Let’s not Knock Innovation, but Biosimilars Exist for the Sake of Competition

A recent Twitter conversation between a blogging colleague of mine and a German advocate of precision medicine propelled this post: What is the real benefit of biosimilars? Does biosimilar development detract from efforts to produce innovative medicines? Is the main societal benefit biosimilar cost savings?

biosimilar cost savings

Biosimilar Development Is Separate From Innovation Development

The main reason that the Biologics and Biosimilars Price Competition and Innovation Act (BPCIA) was signed into legislation was related to cost containment. For biologics, there was no pathway for the evaluation and approval for lower-cost copies in the US health system, akin to the generic-brand name dynamic for conventional drugs. Adding competition has been the first and only point. The specialty drug trend had been rising rapidly, and the long-term estimates were frightening: Costs associated with specialty drugs like biologics threaten to eat 48% of the total drug spending pie in the United States by 2020.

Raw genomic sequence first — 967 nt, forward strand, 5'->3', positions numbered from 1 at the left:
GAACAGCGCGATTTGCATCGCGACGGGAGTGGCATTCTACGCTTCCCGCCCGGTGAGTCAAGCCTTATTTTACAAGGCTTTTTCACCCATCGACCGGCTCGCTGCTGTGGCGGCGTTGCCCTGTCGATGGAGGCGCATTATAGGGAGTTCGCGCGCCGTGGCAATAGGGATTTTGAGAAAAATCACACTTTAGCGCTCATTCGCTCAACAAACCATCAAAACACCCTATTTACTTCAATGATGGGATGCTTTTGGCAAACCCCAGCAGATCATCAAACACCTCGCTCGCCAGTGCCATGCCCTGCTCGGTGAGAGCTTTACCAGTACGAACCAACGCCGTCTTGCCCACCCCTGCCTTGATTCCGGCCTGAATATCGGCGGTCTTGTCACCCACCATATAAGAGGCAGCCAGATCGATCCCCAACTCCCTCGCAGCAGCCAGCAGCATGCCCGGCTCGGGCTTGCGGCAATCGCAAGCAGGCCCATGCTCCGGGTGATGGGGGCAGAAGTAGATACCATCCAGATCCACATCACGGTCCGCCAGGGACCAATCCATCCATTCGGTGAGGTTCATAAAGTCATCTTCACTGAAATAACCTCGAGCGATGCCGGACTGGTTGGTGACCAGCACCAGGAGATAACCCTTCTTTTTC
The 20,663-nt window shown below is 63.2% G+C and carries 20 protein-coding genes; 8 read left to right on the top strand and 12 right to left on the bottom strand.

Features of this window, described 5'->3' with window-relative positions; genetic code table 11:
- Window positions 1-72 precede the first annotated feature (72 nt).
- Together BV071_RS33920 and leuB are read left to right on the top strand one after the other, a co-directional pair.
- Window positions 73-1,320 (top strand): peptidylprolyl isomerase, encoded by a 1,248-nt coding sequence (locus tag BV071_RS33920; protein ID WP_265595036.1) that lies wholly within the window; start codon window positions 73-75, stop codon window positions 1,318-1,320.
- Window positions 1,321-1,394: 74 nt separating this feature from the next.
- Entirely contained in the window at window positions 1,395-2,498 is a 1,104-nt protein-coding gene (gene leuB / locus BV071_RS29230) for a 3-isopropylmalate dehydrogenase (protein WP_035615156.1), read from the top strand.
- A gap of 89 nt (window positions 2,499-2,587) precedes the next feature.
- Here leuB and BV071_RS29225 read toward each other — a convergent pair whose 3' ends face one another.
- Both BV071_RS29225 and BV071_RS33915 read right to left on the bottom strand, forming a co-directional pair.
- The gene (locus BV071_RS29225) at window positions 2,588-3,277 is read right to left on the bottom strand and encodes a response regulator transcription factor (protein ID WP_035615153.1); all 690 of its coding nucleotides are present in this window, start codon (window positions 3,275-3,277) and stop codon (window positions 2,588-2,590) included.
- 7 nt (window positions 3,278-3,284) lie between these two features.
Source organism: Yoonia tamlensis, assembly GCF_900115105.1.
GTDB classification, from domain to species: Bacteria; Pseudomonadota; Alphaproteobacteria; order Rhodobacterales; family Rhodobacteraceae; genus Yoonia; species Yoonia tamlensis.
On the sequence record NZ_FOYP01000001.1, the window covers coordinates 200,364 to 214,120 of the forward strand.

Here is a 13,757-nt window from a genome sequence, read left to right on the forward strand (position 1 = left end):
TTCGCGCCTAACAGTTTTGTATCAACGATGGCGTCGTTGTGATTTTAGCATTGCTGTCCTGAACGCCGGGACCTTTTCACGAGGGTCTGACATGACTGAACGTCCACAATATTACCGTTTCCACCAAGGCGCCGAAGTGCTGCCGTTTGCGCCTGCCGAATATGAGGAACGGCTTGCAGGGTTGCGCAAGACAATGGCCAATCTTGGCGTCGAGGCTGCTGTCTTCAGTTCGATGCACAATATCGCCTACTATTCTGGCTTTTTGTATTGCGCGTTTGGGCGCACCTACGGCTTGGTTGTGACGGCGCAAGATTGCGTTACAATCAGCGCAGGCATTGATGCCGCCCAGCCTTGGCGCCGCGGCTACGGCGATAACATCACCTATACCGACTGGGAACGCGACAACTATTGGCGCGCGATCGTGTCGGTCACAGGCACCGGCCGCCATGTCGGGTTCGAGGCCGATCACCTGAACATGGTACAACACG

Two factors were responsible. The first, increasing specialty drug utilization, has been especially difficult to address. The pipeline is congested with biologics. Medical societies are increasingly incorporating biologics into their guidelines and clinical pathways. Prescribers have grown more comfortable with these agents, and payers have limited tools at their disposal to put the brakes on their use.